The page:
The NLL will commemorate the second annual “Every Child Matters” campaign from January 23 – February 12, in which all 15 franchises will participate in a combination of home and away festivities, with players adorning “Every Child Matters” warmup shirts during the three-week stretch of games and helmet decals for the remainder of the 2022-2023 season. The campaign’s objective involves growing consciousness of the forced assignment of Indigenous children in residential and boarding schools, throughout Canada and the United States, during the 19th and 20th centuries. Sadly, this horrific practice continued in Canada throughout much of the 20th century.
While this period of games represents the focal point of “Every Child Matters,” the league and its member franchises have made the history lessons and community outreach aspects of this all-important initiative a year-round undertaking.
The Las Vegas Desert Dogs, San Diego Seals and Halifax Thunderbirds took part in a preseason tournament on the Akwesasne Territory, located at the confluence of Ontario, Quebec and New York State, on Ontario’s Cornwall Island. The event was played at the A’nowara’ko:wa Arena, locally known as the Turtle Dome.
Back home in Las Vegas, the expansion Desert Dogs have made building bridges to the Indigenous and Native American communities a paramount objective.
“We made it a priority to connect and learn more about the 28 federally recognized tribes throughout Nevada. It’s truly been an enlightening experience. We’ve met tremendous community leaders who have been supportive and interested in raising awareness of The Creator’s Game, helping our organization to connect to young athletes who are picking up lacrosse sticks for the first time,” said Las Vegas CEO, Mark Fine.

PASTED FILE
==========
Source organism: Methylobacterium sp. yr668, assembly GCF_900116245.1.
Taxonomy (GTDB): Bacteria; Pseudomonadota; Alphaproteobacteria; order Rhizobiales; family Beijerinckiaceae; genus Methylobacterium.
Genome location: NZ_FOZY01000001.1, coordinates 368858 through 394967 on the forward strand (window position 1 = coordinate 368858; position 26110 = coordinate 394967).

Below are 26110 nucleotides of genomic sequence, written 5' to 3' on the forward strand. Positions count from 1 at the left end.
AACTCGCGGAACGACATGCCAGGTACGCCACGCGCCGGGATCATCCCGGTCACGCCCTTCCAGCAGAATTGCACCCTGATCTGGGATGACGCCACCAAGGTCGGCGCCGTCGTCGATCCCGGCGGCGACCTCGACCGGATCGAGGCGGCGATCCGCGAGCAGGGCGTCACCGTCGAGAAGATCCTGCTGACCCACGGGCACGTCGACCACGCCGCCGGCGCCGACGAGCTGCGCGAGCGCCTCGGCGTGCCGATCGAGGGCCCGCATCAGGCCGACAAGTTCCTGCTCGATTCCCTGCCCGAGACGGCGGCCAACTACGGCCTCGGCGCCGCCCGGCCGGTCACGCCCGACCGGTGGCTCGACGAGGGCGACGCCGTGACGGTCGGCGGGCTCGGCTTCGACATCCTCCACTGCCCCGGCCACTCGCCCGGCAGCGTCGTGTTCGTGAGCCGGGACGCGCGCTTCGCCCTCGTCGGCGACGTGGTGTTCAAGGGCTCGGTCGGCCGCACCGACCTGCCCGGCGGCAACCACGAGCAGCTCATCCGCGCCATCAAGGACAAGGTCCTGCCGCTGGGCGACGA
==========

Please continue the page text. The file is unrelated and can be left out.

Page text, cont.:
The Desert Dogs will host “Indigenous Heritage Night” on February 4, when the defending champion Colorado Mammoth visit Michelob ULTRA Arena. The event will include performances from groups presented in consultation with Native American tribes of Nevada. In addition, complimentary tickets and transportation to the February 4 contest will be provided to Indigenous and Native communities, in coordination with the Strong Roots Charitable Foundation.
Separate from their relationship with the Desert Dogs, the Strong Roots Charitable Foundation has previously donated a permanent lacrosse box and 700 lacrosse sticks to the Iroquois National Development Program, of which some residents of the aforementioned Akwesasne community are a part of.
Las Vegas kicked off its Native American community outreach in early December when hosting a clinic at Las Vegas Sportspark, the team’s practice facility. Tribes from Nevada, northwest Arizona, along with participants in the Clark County School District Indian Education Opportunity Program were able to get up close and personal with coach Shawn Williams, along with a group of Las Vegas players. The relationship continued when members of the Indigenous and Native communities were offered comped tickets to the club’s inaugural home game on December 16.
With NLL Commissioner Brett Frood’s steadfast belief in the importance of the “Every Child Matters” campaign, the Desert Dogs will play a key role in these efforts moving forward.
“Watching our team come together for a youth clinic and saying a prayer wishing us luck prior to our first game is something that will always stay with us. I can’t say enough about how rewarding this experience has been for all members of our organization,” explained Fine.
To learn more about the Indigenous ties to our game, visit the Heritage resource page of NLL Unites at this link.